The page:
Weeds are a social construct. I mean, what is a weed really?
Merriam-Webster defines weeds as "plants that are not valued where they are growing and are usually of vigorous growth."
I offer this thought: Just because a plant is not socially or culturally valued doesn't mean it isn't, indeed, valuable. I don't just mean a plant's potential beauty poking from the brim of a Mason jar or its inherent usefulness in the biodynamic web of life.
I also mean straight-up nutrients. And what about flavor? Couldn't weeds have pleasurable, delicious, joyful qualities when thoughtfully prepared in a dish?
Melany Vorass Herrera believes so. The Seattle area botanist and author of The Front Yard Forager will host a Wine and Edible Weeds Walk at the SLO Botanical Garden this July 12, proposing that "weeds" should take the leap to "what's for dinner."
- Photo Courtesy Of Melany Vorass Herrera
- WILD CRAVING Hypochaeris radicata, also known as cat's ear, flatweed, hairy cat's ear, or false dandelion, is a perennial, low-lying edible herb often found in lawns. It's also smashing when made into pesto and served over pasta.
During the hands-on tour of the garden's Glen Pavilion, Vorass Herrera will point out not just what you can eat around the Central Coast, but how you should cook the plants, too.
"Clover is everywhere; all different kinds," she said during a phone interview. "Between the clover, dandelion, cat's ear—there is not a thing that comes up in your yard that's really poisonous."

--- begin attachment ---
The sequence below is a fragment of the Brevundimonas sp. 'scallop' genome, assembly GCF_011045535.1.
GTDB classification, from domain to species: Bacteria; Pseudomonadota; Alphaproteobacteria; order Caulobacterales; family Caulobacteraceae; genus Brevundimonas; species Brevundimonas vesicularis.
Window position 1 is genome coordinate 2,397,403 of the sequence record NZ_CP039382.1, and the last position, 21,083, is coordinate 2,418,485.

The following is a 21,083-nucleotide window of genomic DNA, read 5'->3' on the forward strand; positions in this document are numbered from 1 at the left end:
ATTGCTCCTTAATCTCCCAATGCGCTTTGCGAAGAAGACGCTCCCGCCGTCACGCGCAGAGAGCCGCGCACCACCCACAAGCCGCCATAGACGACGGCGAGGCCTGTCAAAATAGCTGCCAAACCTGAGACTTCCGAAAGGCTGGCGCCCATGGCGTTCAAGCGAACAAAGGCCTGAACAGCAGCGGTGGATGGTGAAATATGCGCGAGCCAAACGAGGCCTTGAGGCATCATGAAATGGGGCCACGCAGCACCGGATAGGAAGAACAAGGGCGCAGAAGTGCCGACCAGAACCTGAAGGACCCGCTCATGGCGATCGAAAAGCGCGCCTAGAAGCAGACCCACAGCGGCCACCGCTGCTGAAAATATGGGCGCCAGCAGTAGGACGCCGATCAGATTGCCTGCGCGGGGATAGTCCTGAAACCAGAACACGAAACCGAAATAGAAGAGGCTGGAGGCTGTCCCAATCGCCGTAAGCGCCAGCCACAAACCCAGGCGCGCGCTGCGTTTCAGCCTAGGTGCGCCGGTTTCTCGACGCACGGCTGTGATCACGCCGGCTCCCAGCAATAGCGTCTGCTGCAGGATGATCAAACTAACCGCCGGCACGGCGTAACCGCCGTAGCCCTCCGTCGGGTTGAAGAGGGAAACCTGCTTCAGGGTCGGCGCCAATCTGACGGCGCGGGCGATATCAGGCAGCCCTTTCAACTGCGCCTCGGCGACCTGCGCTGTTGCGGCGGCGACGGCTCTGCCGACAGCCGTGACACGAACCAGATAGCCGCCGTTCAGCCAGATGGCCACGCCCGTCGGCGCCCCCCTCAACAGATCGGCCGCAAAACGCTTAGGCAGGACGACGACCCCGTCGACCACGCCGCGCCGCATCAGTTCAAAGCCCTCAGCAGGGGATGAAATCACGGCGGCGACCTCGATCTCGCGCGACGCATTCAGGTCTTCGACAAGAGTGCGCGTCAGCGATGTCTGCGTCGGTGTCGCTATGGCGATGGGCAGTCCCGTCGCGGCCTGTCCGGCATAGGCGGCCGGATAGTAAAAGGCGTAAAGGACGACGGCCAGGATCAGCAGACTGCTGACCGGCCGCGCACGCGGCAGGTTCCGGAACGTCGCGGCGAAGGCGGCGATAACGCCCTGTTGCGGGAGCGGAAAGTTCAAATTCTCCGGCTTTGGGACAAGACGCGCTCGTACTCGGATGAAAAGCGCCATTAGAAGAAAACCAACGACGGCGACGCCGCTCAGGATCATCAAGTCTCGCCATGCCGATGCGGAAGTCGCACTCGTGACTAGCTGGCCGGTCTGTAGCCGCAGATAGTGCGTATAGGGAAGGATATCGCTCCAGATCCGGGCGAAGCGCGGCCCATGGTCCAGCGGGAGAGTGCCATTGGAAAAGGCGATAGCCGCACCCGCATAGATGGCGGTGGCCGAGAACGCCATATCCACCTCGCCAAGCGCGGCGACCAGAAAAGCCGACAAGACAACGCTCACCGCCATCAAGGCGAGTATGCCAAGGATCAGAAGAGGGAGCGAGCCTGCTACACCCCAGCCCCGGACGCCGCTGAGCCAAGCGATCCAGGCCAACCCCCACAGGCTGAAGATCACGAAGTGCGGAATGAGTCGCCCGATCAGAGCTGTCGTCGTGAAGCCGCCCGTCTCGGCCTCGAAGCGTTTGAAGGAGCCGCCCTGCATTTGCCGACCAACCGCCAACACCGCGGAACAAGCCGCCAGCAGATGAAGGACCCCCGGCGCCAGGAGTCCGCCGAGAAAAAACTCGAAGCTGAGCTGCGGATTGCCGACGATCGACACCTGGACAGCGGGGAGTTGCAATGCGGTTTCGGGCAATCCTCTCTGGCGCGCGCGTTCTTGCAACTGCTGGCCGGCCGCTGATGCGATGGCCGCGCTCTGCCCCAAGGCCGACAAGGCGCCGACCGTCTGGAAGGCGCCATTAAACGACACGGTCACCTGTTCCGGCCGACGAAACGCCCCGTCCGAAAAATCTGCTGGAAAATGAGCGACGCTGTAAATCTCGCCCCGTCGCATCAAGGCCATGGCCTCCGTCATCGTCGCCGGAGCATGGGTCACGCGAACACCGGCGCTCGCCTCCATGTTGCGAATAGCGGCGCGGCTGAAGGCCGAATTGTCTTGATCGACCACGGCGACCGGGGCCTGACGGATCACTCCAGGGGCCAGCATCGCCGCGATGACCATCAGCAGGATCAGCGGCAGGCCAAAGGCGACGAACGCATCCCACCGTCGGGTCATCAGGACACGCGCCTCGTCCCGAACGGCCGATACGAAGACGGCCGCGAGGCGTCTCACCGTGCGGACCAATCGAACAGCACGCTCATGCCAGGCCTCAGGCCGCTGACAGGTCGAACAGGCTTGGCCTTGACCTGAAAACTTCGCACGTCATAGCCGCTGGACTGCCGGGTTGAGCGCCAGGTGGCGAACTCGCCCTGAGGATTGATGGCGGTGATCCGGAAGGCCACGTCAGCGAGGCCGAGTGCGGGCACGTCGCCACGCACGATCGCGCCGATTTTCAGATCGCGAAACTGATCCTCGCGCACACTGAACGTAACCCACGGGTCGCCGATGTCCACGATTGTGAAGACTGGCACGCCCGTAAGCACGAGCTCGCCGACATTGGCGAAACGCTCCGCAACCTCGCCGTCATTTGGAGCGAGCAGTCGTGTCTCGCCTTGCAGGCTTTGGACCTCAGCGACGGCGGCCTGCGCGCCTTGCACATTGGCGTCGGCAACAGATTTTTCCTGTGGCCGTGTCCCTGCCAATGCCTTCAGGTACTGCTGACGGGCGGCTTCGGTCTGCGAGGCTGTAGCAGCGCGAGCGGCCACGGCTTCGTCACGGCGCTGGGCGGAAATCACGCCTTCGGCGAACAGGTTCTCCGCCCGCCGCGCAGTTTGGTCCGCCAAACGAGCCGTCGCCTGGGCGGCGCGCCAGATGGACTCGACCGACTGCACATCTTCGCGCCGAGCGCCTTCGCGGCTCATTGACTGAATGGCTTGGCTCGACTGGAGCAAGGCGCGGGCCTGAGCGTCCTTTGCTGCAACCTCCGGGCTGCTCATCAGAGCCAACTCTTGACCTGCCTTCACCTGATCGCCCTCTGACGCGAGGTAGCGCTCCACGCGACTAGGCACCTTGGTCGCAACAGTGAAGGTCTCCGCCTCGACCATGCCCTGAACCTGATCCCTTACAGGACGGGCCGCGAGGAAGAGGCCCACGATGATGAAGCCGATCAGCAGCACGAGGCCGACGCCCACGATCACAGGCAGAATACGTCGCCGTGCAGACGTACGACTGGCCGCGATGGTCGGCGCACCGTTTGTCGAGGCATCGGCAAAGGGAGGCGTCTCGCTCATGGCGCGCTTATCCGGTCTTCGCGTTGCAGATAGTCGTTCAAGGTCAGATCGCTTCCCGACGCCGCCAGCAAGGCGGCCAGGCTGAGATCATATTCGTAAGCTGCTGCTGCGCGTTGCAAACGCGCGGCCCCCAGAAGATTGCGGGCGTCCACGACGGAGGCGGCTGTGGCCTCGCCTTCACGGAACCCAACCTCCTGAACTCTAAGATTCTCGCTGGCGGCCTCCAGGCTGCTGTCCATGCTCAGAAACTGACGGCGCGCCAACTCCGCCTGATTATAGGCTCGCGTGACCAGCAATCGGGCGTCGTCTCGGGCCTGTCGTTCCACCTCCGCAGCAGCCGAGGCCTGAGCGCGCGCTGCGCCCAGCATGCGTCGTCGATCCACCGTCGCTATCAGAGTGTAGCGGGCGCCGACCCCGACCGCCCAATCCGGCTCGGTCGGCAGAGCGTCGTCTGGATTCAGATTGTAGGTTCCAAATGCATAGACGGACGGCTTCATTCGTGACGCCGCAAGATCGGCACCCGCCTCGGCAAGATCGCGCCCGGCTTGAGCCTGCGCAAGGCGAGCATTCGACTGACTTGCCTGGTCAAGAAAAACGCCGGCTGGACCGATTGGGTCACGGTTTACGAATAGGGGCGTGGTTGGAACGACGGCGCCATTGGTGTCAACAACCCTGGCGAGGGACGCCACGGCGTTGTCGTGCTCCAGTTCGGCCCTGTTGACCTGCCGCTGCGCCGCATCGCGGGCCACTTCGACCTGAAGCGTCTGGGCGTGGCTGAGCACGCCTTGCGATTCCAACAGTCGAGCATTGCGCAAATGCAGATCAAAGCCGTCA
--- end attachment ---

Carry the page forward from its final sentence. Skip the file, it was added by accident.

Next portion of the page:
Mushrooms and the odd seasonal plant aside, she has a point. A humble grass mix blended with some nuts, garlic, salt, pepper, and EVOO isn't that different from a basil pesto.
Maybe that's why pesto is the gateway drug for so many new front yard foragers taking that first timid step into the wilds of their own backyards.
"You can literally make a pesto out of anything green that's not poisonous. You could go out and grab a handful of your lawn and have a very close match. It's delicious and you can put it on anything: fish, eggs, meat, pasta," Vorass Herrera added. "This shouldn't be scary or overwhelming. For many people, the main hurdle is just getting that first bite in."
Once you know an edible or two, you can also easily toss a few wild leaves into your next salad. You'll brighten up dinner, feel virtuous, and empower your family to learn about the world around them.
Skeptical? Vorass Herrera knows what she's talking about.
The green thumb studied ethnobotany at Evergreen State College and holds a degree in environmental policy. For more than 20 years, her work focused on storm water, hazardous waste, solid waste clean-up, and the Endangered Species Act.
- Photo Courtesy Of Melany Vorass Herrera
- WEED HUNTER Author, botanist, and environmentalist Melany Vorass Herrera will inspire locals to cook up edible wild weeds during a Wine and Edible Weeds Walk at the SLO Botanical Garden this July 12.